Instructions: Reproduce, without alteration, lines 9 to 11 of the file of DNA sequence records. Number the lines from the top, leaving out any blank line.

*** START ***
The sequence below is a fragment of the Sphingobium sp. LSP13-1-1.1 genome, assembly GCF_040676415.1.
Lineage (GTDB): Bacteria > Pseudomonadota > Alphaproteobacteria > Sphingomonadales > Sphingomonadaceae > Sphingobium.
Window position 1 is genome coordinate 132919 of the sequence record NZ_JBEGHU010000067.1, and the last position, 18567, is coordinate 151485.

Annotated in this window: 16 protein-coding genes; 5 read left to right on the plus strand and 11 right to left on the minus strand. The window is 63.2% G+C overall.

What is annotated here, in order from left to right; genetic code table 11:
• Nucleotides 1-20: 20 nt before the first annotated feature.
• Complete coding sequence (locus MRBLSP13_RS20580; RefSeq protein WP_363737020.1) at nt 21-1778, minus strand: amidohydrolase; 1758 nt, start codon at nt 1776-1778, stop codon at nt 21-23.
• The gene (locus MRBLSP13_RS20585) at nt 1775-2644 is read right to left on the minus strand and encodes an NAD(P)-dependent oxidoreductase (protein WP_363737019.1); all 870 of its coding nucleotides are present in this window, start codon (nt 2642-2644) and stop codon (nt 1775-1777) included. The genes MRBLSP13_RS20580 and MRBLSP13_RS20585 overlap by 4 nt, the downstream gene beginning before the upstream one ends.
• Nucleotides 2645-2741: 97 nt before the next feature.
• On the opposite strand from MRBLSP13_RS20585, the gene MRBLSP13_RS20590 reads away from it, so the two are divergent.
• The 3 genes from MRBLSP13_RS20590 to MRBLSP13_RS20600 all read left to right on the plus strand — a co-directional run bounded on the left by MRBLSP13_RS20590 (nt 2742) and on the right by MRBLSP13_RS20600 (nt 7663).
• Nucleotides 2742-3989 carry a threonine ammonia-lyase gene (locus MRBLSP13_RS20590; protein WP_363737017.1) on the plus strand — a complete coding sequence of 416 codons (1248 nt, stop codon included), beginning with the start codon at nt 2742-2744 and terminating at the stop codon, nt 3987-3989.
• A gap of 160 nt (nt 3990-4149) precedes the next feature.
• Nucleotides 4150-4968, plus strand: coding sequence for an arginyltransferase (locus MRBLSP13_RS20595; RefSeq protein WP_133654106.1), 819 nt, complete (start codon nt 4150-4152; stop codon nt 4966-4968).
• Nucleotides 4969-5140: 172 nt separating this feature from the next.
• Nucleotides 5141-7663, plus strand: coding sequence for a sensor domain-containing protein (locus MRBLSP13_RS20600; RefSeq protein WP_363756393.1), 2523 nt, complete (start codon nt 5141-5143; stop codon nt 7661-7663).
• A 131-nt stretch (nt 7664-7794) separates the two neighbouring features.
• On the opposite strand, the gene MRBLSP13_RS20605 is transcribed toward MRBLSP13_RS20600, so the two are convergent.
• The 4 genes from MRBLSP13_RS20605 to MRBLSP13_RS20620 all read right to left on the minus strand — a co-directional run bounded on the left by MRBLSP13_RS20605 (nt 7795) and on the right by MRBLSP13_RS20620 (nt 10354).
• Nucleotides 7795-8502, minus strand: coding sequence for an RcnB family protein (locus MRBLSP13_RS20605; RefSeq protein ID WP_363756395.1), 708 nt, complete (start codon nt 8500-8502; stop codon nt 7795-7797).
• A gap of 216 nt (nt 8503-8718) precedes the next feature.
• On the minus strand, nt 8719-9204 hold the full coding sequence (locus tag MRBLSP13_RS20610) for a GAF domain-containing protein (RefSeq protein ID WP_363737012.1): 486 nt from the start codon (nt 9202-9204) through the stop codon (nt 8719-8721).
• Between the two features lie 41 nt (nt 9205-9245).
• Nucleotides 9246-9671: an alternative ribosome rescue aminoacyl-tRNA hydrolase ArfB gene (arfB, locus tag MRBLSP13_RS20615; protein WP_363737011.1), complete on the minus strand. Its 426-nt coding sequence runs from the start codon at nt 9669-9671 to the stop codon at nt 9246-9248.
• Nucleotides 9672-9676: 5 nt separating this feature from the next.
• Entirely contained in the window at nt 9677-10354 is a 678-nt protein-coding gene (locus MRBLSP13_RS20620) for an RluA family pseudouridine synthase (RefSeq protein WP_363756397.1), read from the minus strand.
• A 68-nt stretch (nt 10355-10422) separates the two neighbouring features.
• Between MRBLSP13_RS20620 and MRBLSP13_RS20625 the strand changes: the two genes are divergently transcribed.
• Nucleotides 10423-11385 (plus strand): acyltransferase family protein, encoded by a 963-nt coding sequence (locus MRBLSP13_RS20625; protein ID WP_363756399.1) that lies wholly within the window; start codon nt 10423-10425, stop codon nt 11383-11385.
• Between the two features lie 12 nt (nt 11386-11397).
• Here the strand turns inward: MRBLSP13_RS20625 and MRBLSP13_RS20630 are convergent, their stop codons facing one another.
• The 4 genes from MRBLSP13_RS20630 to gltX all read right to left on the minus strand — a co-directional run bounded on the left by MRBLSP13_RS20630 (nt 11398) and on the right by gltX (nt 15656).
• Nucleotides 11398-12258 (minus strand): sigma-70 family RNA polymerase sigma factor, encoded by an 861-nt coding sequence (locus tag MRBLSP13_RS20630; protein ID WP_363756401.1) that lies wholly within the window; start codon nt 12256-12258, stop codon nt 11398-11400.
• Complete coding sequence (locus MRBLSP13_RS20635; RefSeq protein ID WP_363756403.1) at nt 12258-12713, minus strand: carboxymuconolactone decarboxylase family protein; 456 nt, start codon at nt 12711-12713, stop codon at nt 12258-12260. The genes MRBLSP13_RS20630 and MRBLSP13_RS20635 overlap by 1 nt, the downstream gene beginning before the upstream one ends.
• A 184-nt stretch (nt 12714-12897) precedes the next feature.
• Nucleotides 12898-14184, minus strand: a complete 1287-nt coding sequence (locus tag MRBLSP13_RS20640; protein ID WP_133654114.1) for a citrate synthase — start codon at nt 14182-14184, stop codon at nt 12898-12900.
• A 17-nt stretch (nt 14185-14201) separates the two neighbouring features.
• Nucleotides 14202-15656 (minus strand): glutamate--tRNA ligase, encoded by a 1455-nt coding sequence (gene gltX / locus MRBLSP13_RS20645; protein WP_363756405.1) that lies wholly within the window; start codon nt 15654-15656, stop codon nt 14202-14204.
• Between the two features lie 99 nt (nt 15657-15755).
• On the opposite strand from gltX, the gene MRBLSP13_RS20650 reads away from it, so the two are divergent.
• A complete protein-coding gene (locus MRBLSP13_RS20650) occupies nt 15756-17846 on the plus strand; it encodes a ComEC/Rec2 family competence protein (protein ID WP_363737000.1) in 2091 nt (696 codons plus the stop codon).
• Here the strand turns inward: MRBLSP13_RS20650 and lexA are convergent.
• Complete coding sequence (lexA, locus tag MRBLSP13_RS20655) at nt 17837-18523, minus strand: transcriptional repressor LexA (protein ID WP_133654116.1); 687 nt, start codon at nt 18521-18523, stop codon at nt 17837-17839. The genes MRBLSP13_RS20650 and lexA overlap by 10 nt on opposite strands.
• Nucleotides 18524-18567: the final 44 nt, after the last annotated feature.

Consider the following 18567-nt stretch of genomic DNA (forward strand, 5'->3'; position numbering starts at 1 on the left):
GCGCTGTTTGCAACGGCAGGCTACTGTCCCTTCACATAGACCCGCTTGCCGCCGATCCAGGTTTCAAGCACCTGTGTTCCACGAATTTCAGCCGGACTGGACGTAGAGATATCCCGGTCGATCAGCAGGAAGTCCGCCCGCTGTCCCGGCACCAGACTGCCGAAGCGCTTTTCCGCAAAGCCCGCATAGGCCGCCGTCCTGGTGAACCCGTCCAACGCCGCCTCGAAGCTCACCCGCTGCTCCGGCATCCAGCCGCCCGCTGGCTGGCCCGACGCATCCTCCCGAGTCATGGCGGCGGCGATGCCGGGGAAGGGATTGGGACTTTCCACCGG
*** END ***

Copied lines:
• Nucleotides 2645-2741: 97 nt before the next feature.
• On the opposite strand from MRBLSP13_RS20585, the gene MRBLSP13_RS20590 reads away from it, so the two are divergent.
• The 3 genes from MRBLSP13_RS20590 to MRBLSP13_RS20600 all read left to right on the plus strand — a co-directional run bounded on the left by MRBLSP13_RS20590 (nt 2742) and on the right by MRBLSP13_RS20600 (nt 7663).